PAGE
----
PORTRAITS FOR THE MASSES efore the invention of photography, only the wealthy could afford to commission painted portraits. The hidden mother photos are hallmarks of a time period when photography made portraiture more economically affordable for all social classes, Larson says. Photographers ran portrait studios, and some offered mobile services to reach more audiences. The development of the tintype allowed photographers to inexpensively print the images on small metal plates that could be framed or placed in jewelry that could be carried or worn. Although many photographs exist from this era of mother and baby, the standalone images of infants and children speak to the affordability of purchasing several pictures, Larson notes. Because the photographs required long exposure times, however, shooters had to work with the mothers to come up with creative solutions to hold the child still while the adult remained out of frame. Larson found old journals from photographers of this era that explained some of the techniques: throwing fabric over the mother’s head and then seating the baby on the lap, hiding the mother behind a pedestal or pram. Sometimes photographers scratched off the emulsion of the metal
plate where the mother’s face appeared. The unedited images, showing mother’s identity obliterated, are eerie. Although one can read meanings into the hidden mother images, Larson is quick to note that her research does not suggest that the obscured mother represents any attempt to marginalize the role of women during this era. Larson feels that the photos “poetically invoke the experience of maternity—how mothers have to balance the cultivation of attachment and independence when raising a child,” she says.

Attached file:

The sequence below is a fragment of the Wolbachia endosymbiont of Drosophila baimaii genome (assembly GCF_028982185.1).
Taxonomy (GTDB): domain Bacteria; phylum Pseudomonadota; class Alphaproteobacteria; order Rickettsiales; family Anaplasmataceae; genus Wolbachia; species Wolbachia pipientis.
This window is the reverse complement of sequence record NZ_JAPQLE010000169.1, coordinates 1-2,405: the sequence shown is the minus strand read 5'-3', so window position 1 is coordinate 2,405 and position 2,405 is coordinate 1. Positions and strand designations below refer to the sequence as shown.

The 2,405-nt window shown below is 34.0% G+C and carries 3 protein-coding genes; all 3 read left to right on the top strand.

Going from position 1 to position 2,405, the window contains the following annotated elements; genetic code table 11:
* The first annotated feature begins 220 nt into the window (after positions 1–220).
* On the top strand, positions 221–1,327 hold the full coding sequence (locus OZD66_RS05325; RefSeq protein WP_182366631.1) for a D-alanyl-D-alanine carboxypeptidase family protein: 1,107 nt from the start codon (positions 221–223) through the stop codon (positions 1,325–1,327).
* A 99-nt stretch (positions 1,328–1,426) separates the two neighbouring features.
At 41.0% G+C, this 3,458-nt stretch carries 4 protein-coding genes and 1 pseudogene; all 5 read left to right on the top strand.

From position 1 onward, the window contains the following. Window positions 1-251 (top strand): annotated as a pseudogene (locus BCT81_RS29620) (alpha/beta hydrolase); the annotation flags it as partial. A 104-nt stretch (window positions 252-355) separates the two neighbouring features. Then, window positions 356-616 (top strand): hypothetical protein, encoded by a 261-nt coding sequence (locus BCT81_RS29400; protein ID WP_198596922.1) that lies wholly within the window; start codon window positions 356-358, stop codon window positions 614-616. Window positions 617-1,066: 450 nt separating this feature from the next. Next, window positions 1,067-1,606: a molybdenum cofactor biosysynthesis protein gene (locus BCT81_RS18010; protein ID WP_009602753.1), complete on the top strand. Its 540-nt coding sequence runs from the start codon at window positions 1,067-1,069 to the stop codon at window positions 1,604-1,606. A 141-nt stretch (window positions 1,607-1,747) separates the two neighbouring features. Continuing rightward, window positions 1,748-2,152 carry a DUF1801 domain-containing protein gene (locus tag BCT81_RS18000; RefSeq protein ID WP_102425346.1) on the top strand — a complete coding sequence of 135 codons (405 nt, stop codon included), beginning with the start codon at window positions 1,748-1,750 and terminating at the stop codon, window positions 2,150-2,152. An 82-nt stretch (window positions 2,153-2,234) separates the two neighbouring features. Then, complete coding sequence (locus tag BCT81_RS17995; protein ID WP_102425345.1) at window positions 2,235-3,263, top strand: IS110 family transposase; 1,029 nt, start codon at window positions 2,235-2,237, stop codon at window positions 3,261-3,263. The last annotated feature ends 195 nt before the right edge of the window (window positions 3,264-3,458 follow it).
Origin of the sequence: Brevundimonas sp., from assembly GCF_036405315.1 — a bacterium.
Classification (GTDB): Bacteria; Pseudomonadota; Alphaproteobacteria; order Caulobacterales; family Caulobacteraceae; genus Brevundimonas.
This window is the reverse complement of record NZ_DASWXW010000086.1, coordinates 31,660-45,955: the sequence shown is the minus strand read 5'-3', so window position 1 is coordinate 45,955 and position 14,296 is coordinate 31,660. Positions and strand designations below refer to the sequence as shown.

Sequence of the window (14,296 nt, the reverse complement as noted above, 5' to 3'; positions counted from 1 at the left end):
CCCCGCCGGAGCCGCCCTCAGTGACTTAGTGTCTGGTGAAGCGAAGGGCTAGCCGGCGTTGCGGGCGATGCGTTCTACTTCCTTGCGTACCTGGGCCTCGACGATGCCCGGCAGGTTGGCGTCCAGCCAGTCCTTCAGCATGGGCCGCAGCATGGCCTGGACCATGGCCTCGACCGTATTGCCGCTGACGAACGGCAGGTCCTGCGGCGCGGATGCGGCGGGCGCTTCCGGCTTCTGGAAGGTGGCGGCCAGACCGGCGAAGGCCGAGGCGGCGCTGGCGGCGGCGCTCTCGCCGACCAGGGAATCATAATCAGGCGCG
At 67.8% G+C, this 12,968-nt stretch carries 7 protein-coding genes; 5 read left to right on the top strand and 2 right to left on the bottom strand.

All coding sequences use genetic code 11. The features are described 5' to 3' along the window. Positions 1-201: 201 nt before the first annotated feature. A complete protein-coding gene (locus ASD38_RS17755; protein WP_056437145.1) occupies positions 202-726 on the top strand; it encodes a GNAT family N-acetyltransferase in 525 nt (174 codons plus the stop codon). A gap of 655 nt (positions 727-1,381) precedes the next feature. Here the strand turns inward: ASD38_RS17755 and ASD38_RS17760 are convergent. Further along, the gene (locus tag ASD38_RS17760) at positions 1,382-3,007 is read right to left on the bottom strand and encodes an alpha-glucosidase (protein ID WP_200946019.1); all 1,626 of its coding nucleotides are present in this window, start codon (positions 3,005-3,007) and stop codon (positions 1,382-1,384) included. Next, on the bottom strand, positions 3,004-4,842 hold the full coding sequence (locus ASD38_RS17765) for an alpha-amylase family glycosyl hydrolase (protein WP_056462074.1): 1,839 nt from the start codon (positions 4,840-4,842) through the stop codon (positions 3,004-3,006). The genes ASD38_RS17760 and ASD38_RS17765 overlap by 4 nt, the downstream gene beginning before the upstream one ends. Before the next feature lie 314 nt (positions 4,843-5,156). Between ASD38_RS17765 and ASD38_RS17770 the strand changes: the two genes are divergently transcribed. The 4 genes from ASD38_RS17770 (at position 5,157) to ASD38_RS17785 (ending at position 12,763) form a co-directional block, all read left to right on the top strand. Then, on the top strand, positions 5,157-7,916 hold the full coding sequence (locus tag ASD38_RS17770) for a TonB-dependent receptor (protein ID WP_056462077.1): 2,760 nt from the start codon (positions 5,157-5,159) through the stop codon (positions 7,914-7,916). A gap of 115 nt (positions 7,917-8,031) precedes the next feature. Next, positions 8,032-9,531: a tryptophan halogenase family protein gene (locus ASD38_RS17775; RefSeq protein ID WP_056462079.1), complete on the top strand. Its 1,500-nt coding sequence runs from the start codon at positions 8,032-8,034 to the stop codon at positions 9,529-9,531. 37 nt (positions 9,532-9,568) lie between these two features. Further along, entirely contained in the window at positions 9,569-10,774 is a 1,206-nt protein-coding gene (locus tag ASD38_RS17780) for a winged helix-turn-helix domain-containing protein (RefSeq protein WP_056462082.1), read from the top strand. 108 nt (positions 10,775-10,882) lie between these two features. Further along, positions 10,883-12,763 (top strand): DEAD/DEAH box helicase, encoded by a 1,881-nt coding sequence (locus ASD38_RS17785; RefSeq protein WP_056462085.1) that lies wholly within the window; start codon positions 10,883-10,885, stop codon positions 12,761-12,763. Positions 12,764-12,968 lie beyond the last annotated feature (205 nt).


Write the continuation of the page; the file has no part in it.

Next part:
A M OT H E R ’ S PAT I E N C E friend initially sent the hidden mother images to Larson due to her interest in photography from the late 19th century and early 20th century. For several years, Larson has been examining a phenomenon called spirit photography, in which images were blatantly staged to suggest the appearance of the ghostly dead among the living. Her interest in this artistic phenomenon inspired her project Electric Girls in the Invisible World, a film about teenage girls who become entranced by Eusapia Palladino, a Victorian era medium. “Right now there is a lot of interest in 19th century processes for today’s
The Hidden Mothers project is traveling to several venues over the next year. It debuted at the Blue Sky Gallery in Portland, Oregon, in August 2014. In 2015, the Palmer Museum of Art at Penn State University and the Allen Memorial Art Museum at Oberlin College will host the show. In the meantime, Larson is working on securing a publisher for her companion manuscript. The project was funded in part by a grant from the Ohio University Baker Fund. PHOTO: BEN SIEGEL
photographers,” Larson says. “While there was a fear that digital photography would render early analog processes null, it has had the opposite effect—it’s invigorated it.” But as Larson contemplated the hidden mother photographs for their historic and technical values, she couldn’t help but connect the images to her very personal journey to motherhood. Enough of the mother appears in these photos—a stray, pale hand reaching out to an infant, the gentle embrace of the arms under cloth—that one can sense the tenderness and love that these women felt for their children. The appearance of these photos had synchronicity with Larson’s long wait for the international adoption process to unfold. She writes of this experience eloquently in her forthcoming manuscript, a portion of which was published in Cabinet magazine in 2013. The reader experiences Larson’s great anticipation, anxious separation, and longing for the little girl whom she had met only through photographs.